The anti-trust environment with mergers is incredibly complex. I don’t think there’s anybody in media that can really tell you what the current philosophy is, when you look at the major media acquisitions that are currently in review. It just seems fairly haphazard, as to when the Justice Department or the FTC try to block mergers and acquisitions, and when they allow them to happen. And for a small company like ours, it makes it just really difficult to figure out how to plan.
Are you going to end up, if you’re partners with two different large media companies that are trying to merge, are you going to end up working with one company, or is it going to be two? Look in the case of, for example, AT&T and Time Warner, and we still don’t know for sure. Even though it looks likely that’s going to go through. That’s difficult when you’re a startup, because we’re very reliant on some degree of certainty, in what’s otherwise a very uncertain world in the startup.
ABERMAN: Is that one of the biggest differences, Suzanne, and as you look at startups, and working with startups vis-a-vis large public companies, If you’re a startup, is the government more like a referee? Sort of off in the ether someplace? But startups don’t really interact with government, and try to shape policy in the way a large company does, right?
LEVICK: Well, Mike, I think the point you raised about uncertainty is so powerful. From Ronald Reagan on, antitrust, I think, has been a real conversation, largely because we’ve seen largely the due regulation over most of the last forty years, with a little of exception of Clinton and Obama, but not much, because of the recession.
But I think the uncertainty and the disruption are even more powerful factors now than government regulation, for the most part. In the totality of government regulations, and its layered thickness among states and jurisdictions, and obviously federal has a human impact. But the uncertainty makes it hard at every level. You talk to the Washington lobbyists, as you talk to the Washington attorneys, we used to know where the goal line was.
Trying to do representation of nation-states, of sovereigns, is so much more difficult, because you don’t know where the White House is, you don’t know where Congress is going to be. In terms of disruption, the commodification of the new thing, the new shiny, is so extraordinary that for small, medium, and large businesses, you can decide to invest in something new that looks extraordinary, and within two years, the cycles has already commodified it.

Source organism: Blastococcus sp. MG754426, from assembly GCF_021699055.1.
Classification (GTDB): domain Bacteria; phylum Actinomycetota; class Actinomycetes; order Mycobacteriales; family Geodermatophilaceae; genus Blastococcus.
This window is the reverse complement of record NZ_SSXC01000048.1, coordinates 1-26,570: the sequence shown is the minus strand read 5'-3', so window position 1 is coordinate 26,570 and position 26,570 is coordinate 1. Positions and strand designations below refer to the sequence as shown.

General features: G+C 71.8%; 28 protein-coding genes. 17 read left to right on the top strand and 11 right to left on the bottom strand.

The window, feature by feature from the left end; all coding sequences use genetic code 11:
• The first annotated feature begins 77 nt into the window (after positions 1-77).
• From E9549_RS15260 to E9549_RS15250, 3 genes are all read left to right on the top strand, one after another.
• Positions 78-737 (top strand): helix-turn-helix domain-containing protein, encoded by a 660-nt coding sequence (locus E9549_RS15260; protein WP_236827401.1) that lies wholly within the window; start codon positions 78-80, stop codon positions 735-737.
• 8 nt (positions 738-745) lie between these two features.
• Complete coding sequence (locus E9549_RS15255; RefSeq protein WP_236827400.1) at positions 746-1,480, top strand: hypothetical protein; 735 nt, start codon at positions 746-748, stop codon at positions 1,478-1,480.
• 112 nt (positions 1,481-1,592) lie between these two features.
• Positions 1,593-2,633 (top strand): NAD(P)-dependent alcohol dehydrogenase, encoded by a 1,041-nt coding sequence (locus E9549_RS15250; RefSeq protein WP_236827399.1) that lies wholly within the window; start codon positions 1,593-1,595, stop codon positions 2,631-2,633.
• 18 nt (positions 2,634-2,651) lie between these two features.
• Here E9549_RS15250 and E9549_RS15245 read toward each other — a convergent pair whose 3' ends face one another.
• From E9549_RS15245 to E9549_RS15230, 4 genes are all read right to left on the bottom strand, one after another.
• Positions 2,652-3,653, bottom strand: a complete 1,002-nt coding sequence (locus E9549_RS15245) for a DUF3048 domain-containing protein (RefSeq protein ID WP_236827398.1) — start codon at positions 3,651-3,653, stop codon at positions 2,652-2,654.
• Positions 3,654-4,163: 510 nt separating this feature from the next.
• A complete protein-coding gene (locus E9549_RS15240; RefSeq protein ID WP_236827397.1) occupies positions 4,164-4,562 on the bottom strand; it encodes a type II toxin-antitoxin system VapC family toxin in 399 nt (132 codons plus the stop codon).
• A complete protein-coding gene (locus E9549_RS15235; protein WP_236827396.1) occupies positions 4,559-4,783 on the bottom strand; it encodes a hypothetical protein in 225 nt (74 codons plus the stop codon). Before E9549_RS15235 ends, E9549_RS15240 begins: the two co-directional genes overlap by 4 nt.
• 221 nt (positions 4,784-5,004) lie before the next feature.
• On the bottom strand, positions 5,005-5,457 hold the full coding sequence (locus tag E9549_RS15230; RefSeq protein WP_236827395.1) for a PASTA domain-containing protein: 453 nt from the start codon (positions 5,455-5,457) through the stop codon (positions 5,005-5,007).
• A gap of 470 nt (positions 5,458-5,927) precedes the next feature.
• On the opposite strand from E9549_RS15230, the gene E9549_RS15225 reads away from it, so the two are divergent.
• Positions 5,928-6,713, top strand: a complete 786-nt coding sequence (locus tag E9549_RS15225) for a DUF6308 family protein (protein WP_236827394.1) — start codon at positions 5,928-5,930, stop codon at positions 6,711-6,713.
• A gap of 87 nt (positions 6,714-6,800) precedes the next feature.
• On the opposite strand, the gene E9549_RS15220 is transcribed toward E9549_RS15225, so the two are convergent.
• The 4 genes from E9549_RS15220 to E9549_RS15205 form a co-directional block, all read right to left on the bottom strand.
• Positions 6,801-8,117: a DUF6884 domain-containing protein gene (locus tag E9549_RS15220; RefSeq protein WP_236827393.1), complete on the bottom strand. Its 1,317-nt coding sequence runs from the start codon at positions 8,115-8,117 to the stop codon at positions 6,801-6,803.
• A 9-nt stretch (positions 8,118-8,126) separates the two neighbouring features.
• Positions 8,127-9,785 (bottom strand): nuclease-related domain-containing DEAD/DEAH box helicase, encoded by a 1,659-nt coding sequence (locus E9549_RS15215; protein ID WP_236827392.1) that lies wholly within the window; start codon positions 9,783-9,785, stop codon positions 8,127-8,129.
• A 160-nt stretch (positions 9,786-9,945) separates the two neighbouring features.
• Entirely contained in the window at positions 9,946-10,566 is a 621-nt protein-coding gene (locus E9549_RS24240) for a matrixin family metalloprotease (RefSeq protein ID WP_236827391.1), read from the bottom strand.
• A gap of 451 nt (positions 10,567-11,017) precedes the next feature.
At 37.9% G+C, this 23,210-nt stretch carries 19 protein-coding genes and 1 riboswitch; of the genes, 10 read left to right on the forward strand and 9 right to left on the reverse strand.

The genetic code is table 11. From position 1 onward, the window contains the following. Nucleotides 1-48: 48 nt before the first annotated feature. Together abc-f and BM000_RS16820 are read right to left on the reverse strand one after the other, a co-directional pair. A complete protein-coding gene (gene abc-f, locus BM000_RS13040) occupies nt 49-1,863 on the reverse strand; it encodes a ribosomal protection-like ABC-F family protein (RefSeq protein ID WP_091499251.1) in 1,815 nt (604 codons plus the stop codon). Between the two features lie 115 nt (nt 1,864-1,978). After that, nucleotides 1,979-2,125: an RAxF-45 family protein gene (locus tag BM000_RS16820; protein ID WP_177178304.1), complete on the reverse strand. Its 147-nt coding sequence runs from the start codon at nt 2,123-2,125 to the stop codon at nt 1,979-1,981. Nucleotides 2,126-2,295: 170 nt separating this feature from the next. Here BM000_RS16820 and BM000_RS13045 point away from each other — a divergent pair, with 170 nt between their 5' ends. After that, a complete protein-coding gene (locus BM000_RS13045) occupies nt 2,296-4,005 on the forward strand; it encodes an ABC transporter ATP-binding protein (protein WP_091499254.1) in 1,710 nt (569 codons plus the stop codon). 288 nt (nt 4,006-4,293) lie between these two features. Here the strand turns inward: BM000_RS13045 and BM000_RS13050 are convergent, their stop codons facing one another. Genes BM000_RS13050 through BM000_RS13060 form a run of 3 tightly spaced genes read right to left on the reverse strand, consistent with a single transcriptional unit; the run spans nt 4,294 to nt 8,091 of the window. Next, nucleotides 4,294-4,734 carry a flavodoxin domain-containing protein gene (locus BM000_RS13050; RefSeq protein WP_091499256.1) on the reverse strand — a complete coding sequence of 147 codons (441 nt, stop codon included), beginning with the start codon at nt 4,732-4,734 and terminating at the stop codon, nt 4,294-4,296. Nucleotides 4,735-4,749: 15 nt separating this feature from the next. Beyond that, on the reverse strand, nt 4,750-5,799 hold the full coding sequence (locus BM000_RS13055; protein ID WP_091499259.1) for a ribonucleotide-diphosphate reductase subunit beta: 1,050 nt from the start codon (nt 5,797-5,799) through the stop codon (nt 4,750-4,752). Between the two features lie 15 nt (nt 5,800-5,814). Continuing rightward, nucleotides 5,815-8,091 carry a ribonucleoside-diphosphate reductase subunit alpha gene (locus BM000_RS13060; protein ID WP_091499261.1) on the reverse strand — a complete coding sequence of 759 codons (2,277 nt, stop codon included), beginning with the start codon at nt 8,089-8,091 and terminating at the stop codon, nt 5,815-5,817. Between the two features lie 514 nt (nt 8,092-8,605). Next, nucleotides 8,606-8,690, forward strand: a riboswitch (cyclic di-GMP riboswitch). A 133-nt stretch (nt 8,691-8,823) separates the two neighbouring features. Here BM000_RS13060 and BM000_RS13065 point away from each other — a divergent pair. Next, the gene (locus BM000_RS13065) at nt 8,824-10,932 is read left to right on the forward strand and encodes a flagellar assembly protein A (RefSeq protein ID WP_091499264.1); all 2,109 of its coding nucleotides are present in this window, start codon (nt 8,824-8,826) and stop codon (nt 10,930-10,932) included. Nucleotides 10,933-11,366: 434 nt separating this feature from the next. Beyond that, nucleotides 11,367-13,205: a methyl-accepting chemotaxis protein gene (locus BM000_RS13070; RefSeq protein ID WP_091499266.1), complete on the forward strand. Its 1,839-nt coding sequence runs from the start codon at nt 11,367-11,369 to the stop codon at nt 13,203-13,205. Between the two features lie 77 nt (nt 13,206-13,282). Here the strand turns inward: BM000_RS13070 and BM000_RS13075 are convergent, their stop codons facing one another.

ABERMAN: What I’ve heard so far is that it’s a double-edged sword. The regulatory environment, in a lot of ways, is very favorable to entrepreneurship, but yet, the uncertainty of the political situation creates a lot of friction.
ABERMAN: Michael, from your perspective as a startup, you’ve done a few rounds of funding, you’re growing the business. What’s the political environment do to a startup?
AVON: We don’t think about it every day, but it affects us lot, and you know, as a startup, you don’t have the resources internally to comply with new regulations that come online every day. We struggle to do everything within a startup. As I say, the CEO of a startup is head of sales, head of business, you know, cheap dishwasher, everything in between. And certainly, we don’t have the luxury of a large legal team. So, we think a lot about how we can comply with all the regulations in front of us, and also build up a business, hire people, become a profitable business. You know, and how we can do that in the most efficient possible way.
And everything from tax policy to privacy regulations to antitrust ends up affecting us. We have to certainly comply with all regulations, but at the same time, we can’t get consumed by complying with regulation. We have to focus on building up a business and scaling. So we’re too small to have lobbyists. we’re too small to spend time on the hill. We just don’t have the time to do that, and at the same time, I fear that startups as a whole really aren’t being represented as much today as maybe they were ten years ago, in the conversation.
We create, together, most of the new jobs in the U.S., it’s a real competitive advantage in the U.S., the startups we have, and we’re losing some of that competitive advantage globally. And I worry sometimes that we’re not being represented. We certainly don’t have the money to throw it at the system as some larger companies do.